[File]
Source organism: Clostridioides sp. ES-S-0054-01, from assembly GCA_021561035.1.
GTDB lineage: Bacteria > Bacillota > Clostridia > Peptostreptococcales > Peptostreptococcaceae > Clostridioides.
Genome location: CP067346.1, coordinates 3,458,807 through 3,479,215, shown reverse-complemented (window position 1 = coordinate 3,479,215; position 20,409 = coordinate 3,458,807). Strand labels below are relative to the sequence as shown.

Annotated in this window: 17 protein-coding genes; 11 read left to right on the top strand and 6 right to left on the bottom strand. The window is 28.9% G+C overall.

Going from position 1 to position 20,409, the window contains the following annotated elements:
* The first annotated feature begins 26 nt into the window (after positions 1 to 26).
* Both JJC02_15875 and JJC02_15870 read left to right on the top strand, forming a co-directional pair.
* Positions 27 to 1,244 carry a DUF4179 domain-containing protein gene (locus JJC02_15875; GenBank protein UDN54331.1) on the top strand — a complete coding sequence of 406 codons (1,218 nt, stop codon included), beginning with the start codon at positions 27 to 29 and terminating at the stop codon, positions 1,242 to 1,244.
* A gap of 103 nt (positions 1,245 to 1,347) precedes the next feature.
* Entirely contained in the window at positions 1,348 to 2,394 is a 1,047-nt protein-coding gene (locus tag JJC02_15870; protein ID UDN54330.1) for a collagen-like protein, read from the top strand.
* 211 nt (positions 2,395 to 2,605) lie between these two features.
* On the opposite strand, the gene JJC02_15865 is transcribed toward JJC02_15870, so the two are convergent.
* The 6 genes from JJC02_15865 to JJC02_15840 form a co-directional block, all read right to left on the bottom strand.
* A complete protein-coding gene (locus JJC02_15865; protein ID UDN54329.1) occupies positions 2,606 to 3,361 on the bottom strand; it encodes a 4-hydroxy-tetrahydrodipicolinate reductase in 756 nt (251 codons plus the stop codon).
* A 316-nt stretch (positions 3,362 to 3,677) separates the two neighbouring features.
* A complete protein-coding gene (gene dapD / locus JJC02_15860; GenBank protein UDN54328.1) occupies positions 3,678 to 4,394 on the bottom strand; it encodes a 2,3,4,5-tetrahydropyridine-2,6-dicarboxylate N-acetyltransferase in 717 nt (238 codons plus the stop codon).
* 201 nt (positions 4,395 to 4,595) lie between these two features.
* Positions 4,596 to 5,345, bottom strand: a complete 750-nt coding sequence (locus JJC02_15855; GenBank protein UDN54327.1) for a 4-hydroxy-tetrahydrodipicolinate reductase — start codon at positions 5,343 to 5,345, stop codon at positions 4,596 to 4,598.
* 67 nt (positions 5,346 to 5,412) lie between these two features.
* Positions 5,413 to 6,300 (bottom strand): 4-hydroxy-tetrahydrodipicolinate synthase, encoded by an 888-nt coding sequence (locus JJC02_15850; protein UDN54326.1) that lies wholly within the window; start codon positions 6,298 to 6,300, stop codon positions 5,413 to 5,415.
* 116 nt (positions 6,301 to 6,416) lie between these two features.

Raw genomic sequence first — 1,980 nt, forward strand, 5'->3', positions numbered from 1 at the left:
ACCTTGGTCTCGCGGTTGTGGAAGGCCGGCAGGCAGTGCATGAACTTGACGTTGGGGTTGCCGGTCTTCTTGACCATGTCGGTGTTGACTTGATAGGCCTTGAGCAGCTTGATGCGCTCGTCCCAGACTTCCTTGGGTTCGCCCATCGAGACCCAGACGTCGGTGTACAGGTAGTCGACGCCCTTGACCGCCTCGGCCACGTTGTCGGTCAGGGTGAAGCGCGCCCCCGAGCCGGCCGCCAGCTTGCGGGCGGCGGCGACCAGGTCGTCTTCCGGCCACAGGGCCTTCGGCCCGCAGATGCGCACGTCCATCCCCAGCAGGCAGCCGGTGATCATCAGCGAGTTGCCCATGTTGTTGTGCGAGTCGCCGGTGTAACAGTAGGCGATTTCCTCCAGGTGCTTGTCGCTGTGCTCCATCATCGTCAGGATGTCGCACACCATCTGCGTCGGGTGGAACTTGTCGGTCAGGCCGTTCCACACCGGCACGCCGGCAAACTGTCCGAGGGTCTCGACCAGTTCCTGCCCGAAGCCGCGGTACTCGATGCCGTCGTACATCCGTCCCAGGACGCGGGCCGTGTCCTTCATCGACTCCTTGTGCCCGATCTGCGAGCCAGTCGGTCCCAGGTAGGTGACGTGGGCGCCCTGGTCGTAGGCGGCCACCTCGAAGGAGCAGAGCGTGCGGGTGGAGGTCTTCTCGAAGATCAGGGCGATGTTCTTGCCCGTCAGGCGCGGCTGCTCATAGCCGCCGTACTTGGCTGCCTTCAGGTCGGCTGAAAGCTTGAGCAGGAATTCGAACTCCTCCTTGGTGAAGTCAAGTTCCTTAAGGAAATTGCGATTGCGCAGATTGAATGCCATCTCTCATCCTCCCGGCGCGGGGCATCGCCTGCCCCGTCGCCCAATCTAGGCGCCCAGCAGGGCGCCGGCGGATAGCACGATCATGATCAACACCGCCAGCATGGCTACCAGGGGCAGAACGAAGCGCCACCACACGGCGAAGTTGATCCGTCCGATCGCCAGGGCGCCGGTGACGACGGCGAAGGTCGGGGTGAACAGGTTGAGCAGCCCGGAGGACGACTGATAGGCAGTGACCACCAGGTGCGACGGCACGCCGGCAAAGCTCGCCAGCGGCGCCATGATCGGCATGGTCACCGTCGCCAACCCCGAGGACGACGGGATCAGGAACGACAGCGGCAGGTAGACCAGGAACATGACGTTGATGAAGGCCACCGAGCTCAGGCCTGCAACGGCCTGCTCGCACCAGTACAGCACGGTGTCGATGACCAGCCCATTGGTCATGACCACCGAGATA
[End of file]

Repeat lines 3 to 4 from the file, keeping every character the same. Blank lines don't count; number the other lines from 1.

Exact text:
Genome location: CP067346.1, coordinates 3,458,807 through 3,479,215, shown reverse-complemented (window position 1 = coordinate 3,479,215; position 20,409 = coordinate 3,458,807). Strand labels below are relative to the sequence as shown.

Annotated in this window: 17 protein-coding genes; 11 read left to right on the top strand and 6 right to left on the bottom strand. The window is 28.9% G+C overall.